Wednesday, November 13, 2013

Two Questions for Consistency

There are two questions I've been thinking about. They're two sides of the same coin, really. They are:
(1) Do you do things in private that you would never do in public?
(2) Do you do things in public that you would never do in private?

Both are questions of hypocrisy, "to wear a mask." Both have a common solution as well: consistency. Some people are all around jerks, all the time, of course. But for those of us striving to be better, the challenge is to be the same good person, no matter where we are, and no matter who our audience is. 

Some of my goals are:
  • To demonstrate an attitude of love, regardless of circumstances. Even if something has gone wrong, or someone has done me wrong, I want to always treat the other person as one created in the image of God, worthy of love and respect, even if I have sincere disagreement. I want to treat people as people, and I want to be a vessel through which people can experience grace and acceptance.
  • To be positive and hopeful, helping others around me to be the same. I want this for the people in whose lives I play a public role, but I want to be sure that I treat my family as well as I treat those to whom I minister. It is unacceptable to take out home problems on my friends, church members, or co-workers, just as it is unacceptable to take out church frustrations on my family. Both deserve my best, and both benefit from people who believe that a future with God can be a good future.
  • To be honest in all things, willing to speak truthfully. So many problems are created and perpetuated because people fear that their honesty will cause harm. After all, many things don't have to be said, and honesty stings for those who don't like to admit room for growth. But it's always better to speak truthfully before a situation becomes a problem than to flee from discomfort until a small problem becomes the elephant in the room that is now much harder to deal with. Honesty is also the best way to make up for a limited memory. Dishonesty requires a lot more record keeping and avoidances. Honest people have nothing to run from.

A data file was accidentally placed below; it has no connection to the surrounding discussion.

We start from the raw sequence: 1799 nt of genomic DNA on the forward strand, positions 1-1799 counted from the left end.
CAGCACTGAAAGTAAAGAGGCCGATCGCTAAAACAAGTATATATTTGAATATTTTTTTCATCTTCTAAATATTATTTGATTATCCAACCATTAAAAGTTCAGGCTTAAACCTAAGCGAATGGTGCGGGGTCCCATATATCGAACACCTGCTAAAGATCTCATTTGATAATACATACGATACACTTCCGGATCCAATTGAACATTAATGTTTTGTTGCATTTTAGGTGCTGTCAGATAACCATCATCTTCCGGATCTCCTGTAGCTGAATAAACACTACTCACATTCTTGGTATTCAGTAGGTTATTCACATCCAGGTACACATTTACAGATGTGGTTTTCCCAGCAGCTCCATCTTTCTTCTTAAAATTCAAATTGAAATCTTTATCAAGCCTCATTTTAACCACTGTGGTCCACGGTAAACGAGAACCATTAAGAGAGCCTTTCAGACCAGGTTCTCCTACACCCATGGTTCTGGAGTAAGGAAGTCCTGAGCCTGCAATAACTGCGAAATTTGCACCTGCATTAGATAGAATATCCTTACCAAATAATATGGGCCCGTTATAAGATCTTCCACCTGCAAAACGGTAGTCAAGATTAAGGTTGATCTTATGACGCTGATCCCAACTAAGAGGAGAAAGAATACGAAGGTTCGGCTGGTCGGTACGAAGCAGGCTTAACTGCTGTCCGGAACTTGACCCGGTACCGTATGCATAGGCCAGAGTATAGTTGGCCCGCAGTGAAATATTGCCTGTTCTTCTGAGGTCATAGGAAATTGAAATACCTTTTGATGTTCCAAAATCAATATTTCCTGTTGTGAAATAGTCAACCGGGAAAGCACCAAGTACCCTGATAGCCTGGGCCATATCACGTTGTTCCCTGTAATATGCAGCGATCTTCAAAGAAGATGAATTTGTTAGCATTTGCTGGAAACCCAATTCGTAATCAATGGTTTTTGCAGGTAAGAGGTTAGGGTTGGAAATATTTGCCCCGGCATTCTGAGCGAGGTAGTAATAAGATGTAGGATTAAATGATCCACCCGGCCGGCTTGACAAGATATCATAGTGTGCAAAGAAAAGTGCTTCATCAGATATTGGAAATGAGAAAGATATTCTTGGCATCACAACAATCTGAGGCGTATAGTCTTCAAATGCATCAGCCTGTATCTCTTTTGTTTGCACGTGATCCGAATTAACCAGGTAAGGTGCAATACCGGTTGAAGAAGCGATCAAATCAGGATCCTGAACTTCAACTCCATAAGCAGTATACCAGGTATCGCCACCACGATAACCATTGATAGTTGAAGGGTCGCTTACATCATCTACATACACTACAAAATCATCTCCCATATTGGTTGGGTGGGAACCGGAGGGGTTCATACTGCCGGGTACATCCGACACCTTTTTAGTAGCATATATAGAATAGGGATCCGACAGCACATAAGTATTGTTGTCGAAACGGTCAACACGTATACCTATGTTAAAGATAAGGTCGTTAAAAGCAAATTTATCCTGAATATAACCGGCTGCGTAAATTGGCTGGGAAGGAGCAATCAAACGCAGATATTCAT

• To extend mercy to all people, including myself. After giving the "golden rule", Jesus explains that the reason we should treat others as we want to be treated is because God intends to use our own actions towards others as the basis for how he judges us. No one has ever wronged me as badly as I've wronged God, and there is no one for whom I can only reserve God's judgment if I personally wish to experience God's mercy. My personal struggle comes less from showing others mercy, though, because I have a much harder time accepting mercy for myself. All sins sound very forgivable to me except my own. Yet if God, whom I admire and imitate, tells me that I'm forgiven, who am I to tell him what he can't do? I want to be characterized by mercy, grace, and peace, because this is what God is like.
My walk as a Christian will be different than everyone else's walk. But I think for every Christian, a path to blessing is to (a) fix your eyes on Jesus and all that makes him who he is, and to (b) try to be this way at all times to all people.

I hope yours is a blessed week.

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